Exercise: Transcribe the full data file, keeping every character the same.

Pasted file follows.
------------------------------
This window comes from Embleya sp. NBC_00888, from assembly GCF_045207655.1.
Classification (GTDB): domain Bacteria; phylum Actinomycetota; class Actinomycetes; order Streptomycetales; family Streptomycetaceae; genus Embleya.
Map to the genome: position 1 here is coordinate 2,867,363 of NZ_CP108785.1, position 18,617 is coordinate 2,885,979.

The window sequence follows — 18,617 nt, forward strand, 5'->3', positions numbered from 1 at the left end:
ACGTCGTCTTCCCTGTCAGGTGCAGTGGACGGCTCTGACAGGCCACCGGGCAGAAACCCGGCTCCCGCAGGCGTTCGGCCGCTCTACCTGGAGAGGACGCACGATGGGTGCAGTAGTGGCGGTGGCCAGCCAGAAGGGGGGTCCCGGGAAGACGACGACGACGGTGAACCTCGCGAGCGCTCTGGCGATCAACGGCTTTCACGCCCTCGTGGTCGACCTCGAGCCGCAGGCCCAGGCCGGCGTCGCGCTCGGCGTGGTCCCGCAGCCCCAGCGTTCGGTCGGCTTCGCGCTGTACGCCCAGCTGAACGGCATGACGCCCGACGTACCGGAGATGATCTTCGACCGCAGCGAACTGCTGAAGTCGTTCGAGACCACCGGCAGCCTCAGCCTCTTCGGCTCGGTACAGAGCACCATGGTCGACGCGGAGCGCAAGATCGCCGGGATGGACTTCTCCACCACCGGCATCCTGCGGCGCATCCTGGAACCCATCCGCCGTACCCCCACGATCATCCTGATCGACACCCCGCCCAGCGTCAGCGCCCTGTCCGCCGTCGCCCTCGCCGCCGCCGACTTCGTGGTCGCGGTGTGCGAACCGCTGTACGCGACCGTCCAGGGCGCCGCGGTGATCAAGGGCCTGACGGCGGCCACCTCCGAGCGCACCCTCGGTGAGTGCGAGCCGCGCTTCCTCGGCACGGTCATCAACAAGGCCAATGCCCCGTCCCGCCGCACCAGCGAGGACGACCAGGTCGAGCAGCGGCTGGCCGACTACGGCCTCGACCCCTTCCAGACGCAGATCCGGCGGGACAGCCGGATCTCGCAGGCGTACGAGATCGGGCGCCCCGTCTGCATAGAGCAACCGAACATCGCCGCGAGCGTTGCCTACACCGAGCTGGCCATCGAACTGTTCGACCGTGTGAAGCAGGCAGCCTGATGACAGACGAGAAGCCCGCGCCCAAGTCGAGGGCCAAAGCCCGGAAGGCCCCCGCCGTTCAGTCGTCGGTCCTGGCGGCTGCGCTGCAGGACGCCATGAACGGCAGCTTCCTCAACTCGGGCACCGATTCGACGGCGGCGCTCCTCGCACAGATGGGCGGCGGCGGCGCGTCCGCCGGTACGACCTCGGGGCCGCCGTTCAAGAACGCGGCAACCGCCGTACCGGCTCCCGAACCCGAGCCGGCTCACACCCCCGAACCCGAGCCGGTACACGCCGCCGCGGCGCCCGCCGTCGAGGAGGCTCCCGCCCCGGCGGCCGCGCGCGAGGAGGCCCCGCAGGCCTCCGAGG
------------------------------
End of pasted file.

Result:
This window comes from Embleya sp. NBC_00888, from assembly GCF_045207655.1.
Classification (GTDB): domain Bacteria; phylum Actinomycetota; class Actinomycetes; order Streptomycetales; family Streptomycetaceae; genus Embleya.
Map to the genome: position 1 here is coordinate 2,867,363 of NZ_CP108785.1, position 18,617 is coordinate 2,885,979.

The window sequence follows — 18,617 nt, forward strand, 5'->3', positions numbered from 1 at the left end:
ACGTCGTCTTCCCTGTCAGGTGCAGTGGACGGCTCTGACAGGCCACCGGGCAGAAACCCGGCTCCCGCAGGCGTTCGGCCGCTCTACCTGGAGAGGACGCACGATGGGTGCAGTAGTGGCGGTGGCCAGCCAGAAGGGGGGTCCCGGGAAGACGACGACGACGGTGAACCTCGCGAGCGCTCTGGCGATCAACGGCTTTCACGCCCTCGTGGTCGACCTCGAGCCGCAGGCCCAGGCCGGCGTCGCGCTCGGCGTGGTCCCGCAGCCCCAGCGTTCGGTCGGCTTCGCGCTGTACGCCCAGCTGAACGGCATGACGCCCGACGTACCGGAGATGATCTTCGACCGCAGCGAACTGCTGAAGTCGTTCGAGACCACCGGCAGCCTCAGCCTCTTCGGCTCGGTACAGAGCACCATGGTCGACGCGGAGCGCAAGATCGCCGGGATGGACTTCTCCACCACCGGCATCCTGCGGCGCATCCTGGAACCCATCCGCCGTACCCCCACGATCATCCTGATCGACACCCCGCCCAGCGTCAGCGCCCTGTCCGCCGTCGCCCTCGCCGCCGCCGACTTCGTGGTCGCGGTGTGCGAACCGCTGTACGCGACCGTCCAGGGCGCCGCGGTGATCAAGGGCCTGACGGCGGCCACCTCCGAGCGCACCCTCGGTGAGTGCGAGCCGCGCTTCCTCGGCACGGTCATCAACAAGGCCAATGCCCCGTCCCGCCGCACCAGCGAGGACGACCAGGTCGAGCAGCGGCTGGCCGACTACGGCCTCGACCCCTTCCAGACGCAGATCCGGCGGGACAGCCGGATCTCGCAGGCGTACGAGATCGGGCGCCCCGTCTGCATAGAGCAACCGAACATCGCCGCGAGCGTTGCCTACACCGAGCTGGCCATCGAACTGTTCGACCGTGTGAAGCAGGCAGCCTGATGACAGACGAGAAGCCCGCGCCCAAGTCGAGGGCCAAAGCCCGGAAGGCCCCCGCCGTTCAGTCGTCGGTCCTGGCGGCTGCGCTGCAGGACGCCATGAACGGCAGCTTCCTCAACTCGGGCACCGATTCGACGGCGGCGCTCCTCGCACAGATGGGCGGCGGCGGCGCGTCCGCCGGTACGACCTCGGGGCCGCCGTTCAAGAACGCGGCAACCGCCGTACCGGCTCCCGAACCCGAGCCGGCTCACACCCCCGAACCCGAGCCGGTACACGCCGCCGCGGCGCCCGCCGTCGAGGAGGCTCCCGCCCCGGCGGCCGCGCGCGAGGAGGCCCCGCAGGCCTCCGAGG